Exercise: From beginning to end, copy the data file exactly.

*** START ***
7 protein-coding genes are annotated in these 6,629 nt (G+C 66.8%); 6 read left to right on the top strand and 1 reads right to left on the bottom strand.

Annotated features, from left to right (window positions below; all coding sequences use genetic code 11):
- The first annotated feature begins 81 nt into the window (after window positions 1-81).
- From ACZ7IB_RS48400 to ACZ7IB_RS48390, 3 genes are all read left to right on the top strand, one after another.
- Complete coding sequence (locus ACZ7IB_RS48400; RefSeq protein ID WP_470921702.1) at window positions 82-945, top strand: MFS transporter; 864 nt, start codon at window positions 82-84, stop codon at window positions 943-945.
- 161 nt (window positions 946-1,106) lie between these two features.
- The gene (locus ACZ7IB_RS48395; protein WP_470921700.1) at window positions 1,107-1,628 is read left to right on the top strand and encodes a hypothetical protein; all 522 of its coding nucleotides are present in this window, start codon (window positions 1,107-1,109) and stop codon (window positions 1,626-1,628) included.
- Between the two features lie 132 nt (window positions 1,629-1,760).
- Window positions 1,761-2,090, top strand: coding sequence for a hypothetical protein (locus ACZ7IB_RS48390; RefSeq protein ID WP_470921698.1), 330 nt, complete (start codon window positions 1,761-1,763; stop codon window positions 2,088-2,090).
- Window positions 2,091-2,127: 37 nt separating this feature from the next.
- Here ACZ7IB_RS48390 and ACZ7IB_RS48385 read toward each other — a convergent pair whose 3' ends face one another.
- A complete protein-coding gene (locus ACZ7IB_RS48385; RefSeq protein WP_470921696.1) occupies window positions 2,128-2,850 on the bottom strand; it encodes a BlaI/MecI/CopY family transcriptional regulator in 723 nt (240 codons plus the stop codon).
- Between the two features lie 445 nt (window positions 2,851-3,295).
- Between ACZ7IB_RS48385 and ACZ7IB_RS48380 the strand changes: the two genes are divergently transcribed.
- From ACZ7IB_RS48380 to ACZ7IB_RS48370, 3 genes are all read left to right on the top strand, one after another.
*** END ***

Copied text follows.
7 protein-coding genes are annotated in these 6,629 nt (G+C 66.8%); 6 read left to right on the top strand and 1 reads right to left on the bottom strand.

Annotated features, from left to right (window positions below; all coding sequences use genetic code 11):
- The first annotated feature begins 81 nt into the window (after window positions 1-81).
- From ACZ7IB_RS48400 to ACZ7IB_RS48390, 3 genes are all read left to right on the top strand, one after another.
- Complete coding sequence (locus ACZ7IB_RS48400; RefSeq protein ID WP_470921702.1) at window positions 82-945, top strand: MFS transporter; 864 nt, start codon at window positions 82-84, stop codon at window positions 943-945.
- 161 nt (window positions 946-1,106) lie between these two features.
- The gene (locus ACZ7IB_RS48395; protein WP_470921700.1) at window positions 1,107-1,628 is read left to right on the top strand and encodes a hypothetical protein; all 522 of its coding nucleotides are present in this window, start codon (window positions 1,107-1,109) and stop codon (window positions 1,626-1,628) included.
- Between the two features lie 132 nt (window positions 1,629-1,760).
- Window positions 1,761-2,090, top strand: coding sequence for a hypothetical protein (locus ACZ7IB_RS48390; RefSeq protein ID WP_470921698.1), 330 nt, complete (start codon window positions 1,761-1,763; stop codon window positions 2,088-2,090).
- Window positions 2,091-2,127: 37 nt separating this feature from the next.
- Here ACZ7IB_RS48390 and ACZ7IB_RS48385 read toward each other — a convergent pair whose 3' ends face one another.
- A complete protein-coding gene (locus ACZ7IB_RS48385; RefSeq protein WP_470921696.1) occupies window positions 2,128-2,850 on the bottom strand; it encodes a BlaI/MecI/CopY family transcriptional regulator in 723 nt (240 codons plus the stop codon).
- Between the two features lie 445 nt (window positions 2,851-3,295).
- Between ACZ7IB_RS48385 and ACZ7IB_RS48380 the strand changes: the two genes are divergently transcribed.
- From ACZ7IB_RS48380 to ACZ7IB_RS48370, 3 genes are all read left to right on the top strand, one after another.